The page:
Tuesday, 22 January 2013

Grow Your Own

I am considering doing a gardening blog elsewhere, but this will do for now, because one of the themes here is economy, and there's no greater economy than growing your own food. It's almost an act of rebellion these days.

I often talk to people who "wish" they had a garden, or "dream" of having a garden, or plan on doing when they have space, or are reading up on fancy ways to do it without space. There are some very creative ideas out there.

Let's have some honesty here. No matter what you do, it requires a bit of dedication. If you decide, for example, that you are going to grow food on a balcony, as my son did, you have to commit to a watering schedule, and stick to it religiously, like he didn't. Plants in containers die very fast if they dry out. Many of the trendy ideas for growing involve containers, and yes, it's doable, but there must be that commitment.

And all these wishes and dreams...fantasy is fun, but this is work. This is real. This is an every day commitment, even if you are busy, tired, too hot, or away. Many gardens are planted, only a proportion are harvested.

So first, sit yourself down and think about how much time you have. Nobody has limitless space or time, in fact the one often limits the other. I have plenty of space, but there's only so much I can do in a day. I restrict myself to a size of garden I know I can manage. I push it a bit, but I have back-up if need be. If you live alone, or your children are too young to help, or your partner isn't interested, be sensible.

All that said, I would encourage everyone to grow something. For example, what's your weakness in expensive food? If it's fresh herbs, grow those. They are very forgiving, take up little space, and the savings can be considerable. One packet of basil seed will supply a family for a whole season. Compare that to $2.99 every time you go shopping (and it's usually wilted).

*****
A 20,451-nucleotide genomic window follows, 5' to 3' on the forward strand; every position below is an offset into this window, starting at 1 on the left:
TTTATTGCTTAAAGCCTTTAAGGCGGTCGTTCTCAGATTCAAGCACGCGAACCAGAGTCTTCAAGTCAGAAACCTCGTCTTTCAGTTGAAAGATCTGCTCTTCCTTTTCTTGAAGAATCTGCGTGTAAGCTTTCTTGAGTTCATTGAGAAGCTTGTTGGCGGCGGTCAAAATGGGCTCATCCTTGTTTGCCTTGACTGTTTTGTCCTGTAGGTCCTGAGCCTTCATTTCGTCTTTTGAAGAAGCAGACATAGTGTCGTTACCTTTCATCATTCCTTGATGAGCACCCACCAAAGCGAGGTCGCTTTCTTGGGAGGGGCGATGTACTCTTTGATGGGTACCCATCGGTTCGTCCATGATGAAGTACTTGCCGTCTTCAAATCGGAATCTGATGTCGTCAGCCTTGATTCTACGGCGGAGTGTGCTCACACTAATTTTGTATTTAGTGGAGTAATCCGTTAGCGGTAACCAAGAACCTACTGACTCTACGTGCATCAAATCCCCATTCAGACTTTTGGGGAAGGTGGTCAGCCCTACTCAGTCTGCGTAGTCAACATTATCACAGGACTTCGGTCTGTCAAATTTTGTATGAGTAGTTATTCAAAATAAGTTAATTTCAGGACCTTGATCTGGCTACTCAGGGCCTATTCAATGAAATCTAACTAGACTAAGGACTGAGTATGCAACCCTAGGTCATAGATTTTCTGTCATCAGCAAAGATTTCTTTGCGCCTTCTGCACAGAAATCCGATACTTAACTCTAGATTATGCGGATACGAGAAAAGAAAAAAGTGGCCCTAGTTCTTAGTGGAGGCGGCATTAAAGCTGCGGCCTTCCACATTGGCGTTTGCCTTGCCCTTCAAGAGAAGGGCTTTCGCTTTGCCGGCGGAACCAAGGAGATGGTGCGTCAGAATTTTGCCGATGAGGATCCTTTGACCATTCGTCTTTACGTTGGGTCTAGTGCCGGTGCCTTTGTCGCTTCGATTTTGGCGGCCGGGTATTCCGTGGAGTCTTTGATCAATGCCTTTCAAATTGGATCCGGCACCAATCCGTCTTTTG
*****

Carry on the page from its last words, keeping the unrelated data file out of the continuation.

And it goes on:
Salad crops are a good choice generally, especially if you like unusual varieties. Mesclun is a horrible price in the stores, and so easy to grow. You can grow striped tomatoes!

Some crops are better home-grown, they taste better and you know they are organic, but the savings aren't huge. Carrots, potatoes, turnips, cabbages, etc, are cheap in the shops at the same time all yours are ready, and they take up a fair bit of space, which if it is limited, might be better used on something else.

So you have to weigh up all the pros and cons, and be realistic about it.

NOW is the time to plan your garden, at least in the northern hemisphere (I apologize right now to Australian gardeners, although they probably won't even read this or would tell me to shut up, I'm truly sorry about your gardens this summer). Oh yes, before you begin. Figure out your budget, double it, and put that aside for the planting season. Seeds will be in the shops soon, and can already be purchased online or from catalogues such as Stokes. If you have a greenhouse you should be thinking about organizing it ready for the new season.

Now is also the time to pick the brains of other gardeners for tips. Right now, I guarantee any gardener is itching to get at it and would love to talk about it.


  1. I would love to hear your schedule. I have no idea what to start when. I recall my mother starting things inside when the weather is like this, but let's face it - it's like this for some time.

    I have intentions every year to start *something* and never do. I have all manner of pots and soil in my garage, I just need to do it. Please, continue with the gardening blogs.

    1. OK, maybe I will create another whole blog. It's easier to find things if they are divided up. I like variety too, LOL. For us, the only things that realistically could be started now are strawberry plants from seed, but I absolutely do not need more strawberry plants. They are fun and easy to grow from seed though if anyone wants to.